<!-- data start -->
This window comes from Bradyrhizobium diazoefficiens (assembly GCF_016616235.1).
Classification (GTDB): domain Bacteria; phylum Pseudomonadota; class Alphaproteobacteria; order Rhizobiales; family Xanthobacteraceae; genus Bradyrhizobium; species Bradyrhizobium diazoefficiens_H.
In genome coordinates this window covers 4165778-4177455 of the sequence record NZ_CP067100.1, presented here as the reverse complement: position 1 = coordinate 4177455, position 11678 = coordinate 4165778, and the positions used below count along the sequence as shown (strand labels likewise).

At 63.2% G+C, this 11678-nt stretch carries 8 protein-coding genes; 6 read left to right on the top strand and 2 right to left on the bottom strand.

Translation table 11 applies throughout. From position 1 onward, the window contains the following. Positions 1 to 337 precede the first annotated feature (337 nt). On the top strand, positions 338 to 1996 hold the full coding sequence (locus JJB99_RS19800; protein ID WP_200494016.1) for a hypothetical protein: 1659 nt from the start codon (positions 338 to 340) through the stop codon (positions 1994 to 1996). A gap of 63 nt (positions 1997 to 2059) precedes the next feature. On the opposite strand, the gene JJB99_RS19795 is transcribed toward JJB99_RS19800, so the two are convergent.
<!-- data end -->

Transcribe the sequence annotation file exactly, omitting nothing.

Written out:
This window comes from Bradyrhizobium diazoefficiens (assembly GCF_016616235.1).
Classification (GTDB): domain Bacteria; phylum Pseudomonadota; class Alphaproteobacteria; order Rhizobiales; family Xanthobacteraceae; genus Bradyrhizobium; species Bradyrhizobium diazoefficiens_H.
In genome coordinates this window covers 4165778-4177455 of the sequence record NZ_CP067100.1, presented here as the reverse complement: position 1 = coordinate 4177455, position 11678 = coordinate 4165778, and the positions used below count along the sequence as shown (strand labels likewise).

At 63.2% G+C, this 11678-nt stretch carries 8 protein-coding genes; 6 read left to right on the top strand and 2 right to left on the bottom strand.

Translation table 11 applies throughout. From position 1 onward, the window contains the following. Positions 1 to 337 precede the first annotated feature (337 nt). On the top strand, positions 338 to 1996 hold the full coding sequence (locus JJB99_RS19800; protein ID WP_200494016.1) for a hypothetical protein: 1659 nt from the start codon (positions 338 to 340) through the stop codon (positions 1994 to 1996). A gap of 63 nt (positions 1997 to 2059) precedes the next feature. On the opposite strand, the gene JJB99_RS19795 is transcribed toward JJB99_RS19800, so the two are convergent.